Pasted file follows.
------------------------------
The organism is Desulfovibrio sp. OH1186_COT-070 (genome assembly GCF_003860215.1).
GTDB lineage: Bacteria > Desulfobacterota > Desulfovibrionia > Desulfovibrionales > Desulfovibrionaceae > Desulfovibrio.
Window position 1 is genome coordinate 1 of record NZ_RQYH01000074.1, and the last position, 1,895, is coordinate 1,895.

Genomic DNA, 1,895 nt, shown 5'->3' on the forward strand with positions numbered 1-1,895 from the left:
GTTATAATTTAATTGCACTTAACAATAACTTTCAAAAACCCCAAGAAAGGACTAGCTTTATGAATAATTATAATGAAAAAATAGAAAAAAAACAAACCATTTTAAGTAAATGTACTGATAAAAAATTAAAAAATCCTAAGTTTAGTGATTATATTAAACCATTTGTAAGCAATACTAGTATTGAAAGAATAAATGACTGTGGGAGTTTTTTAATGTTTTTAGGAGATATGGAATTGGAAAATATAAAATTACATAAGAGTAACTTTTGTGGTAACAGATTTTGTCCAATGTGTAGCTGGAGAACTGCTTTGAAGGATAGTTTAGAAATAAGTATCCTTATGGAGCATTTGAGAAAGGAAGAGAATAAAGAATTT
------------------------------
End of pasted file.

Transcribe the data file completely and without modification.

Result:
The organism is Desulfovibrio sp. OH1186_COT-070 (genome assembly GCF_003860215.1).
GTDB lineage: Bacteria > Desulfobacterota > Desulfovibrionia > Desulfovibrionales > Desulfovibrionaceae > Desulfovibrio.
Window position 1 is genome coordinate 1 of record NZ_RQYH01000074.1, and the last position, 1,895, is coordinate 1,895.

Genomic DNA, 1,895 nt, shown 5'->3' on the forward strand with positions numbered 1-1,895 from the left:
GTTATAATTTAATTGCACTTAACAATAACTTTCAAAAACCCCAAGAAAGGACTAGCTTTATGAATAATTATAATGAAAAAATAGAAAAAAAACAAACCATTTTAAGTAAATGTACTGATAAAAAATTAAAAAATCCTAAGTTTAGTGATTATATTAAACCATTTGTAAGCAATACTAGTATTGAAAGAATAAATGACTGTGGGAGTTTTTTAATGTTTTTAGGAGATATGGAATTGGAAAATATAAAATTACATAAGAGTAACTTTTGTGGTAACAGATTTTGTCCAATGTGTAGCTGGAGAACTGCTTTGAAGGATAGTTTAGAAATAAGTATCCTTATGGAGCATTTGAGAAAGGAAGAGAATAAAGAATTT